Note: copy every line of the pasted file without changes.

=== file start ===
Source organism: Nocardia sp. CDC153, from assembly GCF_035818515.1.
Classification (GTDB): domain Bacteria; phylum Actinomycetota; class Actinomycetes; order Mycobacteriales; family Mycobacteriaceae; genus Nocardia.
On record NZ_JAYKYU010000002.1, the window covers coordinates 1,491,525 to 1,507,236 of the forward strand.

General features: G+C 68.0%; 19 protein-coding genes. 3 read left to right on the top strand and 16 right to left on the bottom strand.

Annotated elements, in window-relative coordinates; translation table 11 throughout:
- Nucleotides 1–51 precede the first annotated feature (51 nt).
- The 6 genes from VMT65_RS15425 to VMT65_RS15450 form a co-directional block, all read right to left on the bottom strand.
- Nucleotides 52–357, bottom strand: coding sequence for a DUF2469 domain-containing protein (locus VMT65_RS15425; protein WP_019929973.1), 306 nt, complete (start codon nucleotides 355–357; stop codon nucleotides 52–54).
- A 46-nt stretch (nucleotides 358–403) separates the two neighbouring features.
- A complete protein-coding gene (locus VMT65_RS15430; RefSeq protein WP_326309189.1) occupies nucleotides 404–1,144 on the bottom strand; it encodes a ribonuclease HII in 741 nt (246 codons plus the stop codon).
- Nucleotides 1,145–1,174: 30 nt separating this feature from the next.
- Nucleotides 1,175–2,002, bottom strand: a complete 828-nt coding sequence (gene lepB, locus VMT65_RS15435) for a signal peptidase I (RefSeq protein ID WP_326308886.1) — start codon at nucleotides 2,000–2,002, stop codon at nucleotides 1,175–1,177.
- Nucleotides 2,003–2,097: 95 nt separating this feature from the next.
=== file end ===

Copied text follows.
Source organism: Nocardia sp. CDC153, from assembly GCF_035818515.1.
Classification (GTDB): domain Bacteria; phylum Actinomycetota; class Actinomycetes; order Mycobacteriales; family Mycobacteriaceae; genus Nocardia.
On record NZ_JAYKYU010000002.1, the window covers coordinates 1,491,525 to 1,507,236 of the forward strand.

General features: G+C 68.0%; 19 protein-coding genes. 3 read left to right on the top strand and 16 right to left on the bottom strand.

Annotated elements, in window-relative coordinates; translation table 11 throughout:
- Nucleotides 1–51 precede the first annotated feature (51 nt).
- The 6 genes from VMT65_RS15425 to VMT65_RS15450 form a co-directional block, all read right to left on the bottom strand.
- Nucleotides 52–357, bottom strand: coding sequence for a DUF2469 domain-containing protein (locus VMT65_RS15425; protein WP_019929973.1), 306 nt, complete (start codon nucleotides 355–357; stop codon nucleotides 52–54).
- A 46-nt stretch (nucleotides 358–403) separates the two neighbouring features.
- A complete protein-coding gene (locus VMT65_RS15430; RefSeq protein WP_326309189.1) occupies nucleotides 404–1,144 on the bottom strand; it encodes a ribonuclease HII in 741 nt (246 codons plus the stop codon).
- Nucleotides 1,145–1,174: 30 nt separating this feature from the next.
- Nucleotides 1,175–2,002, bottom strand: a complete 828-nt coding sequence (gene lepB, locus VMT65_RS15435) for a signal peptidase I (RefSeq protein ID WP_326308886.1) — start codon at nucleotides 2,000–2,002, stop codon at nucleotides 1,175–1,177.
- Nucleotides 2,003–2,097: 95 nt separating this feature from the next.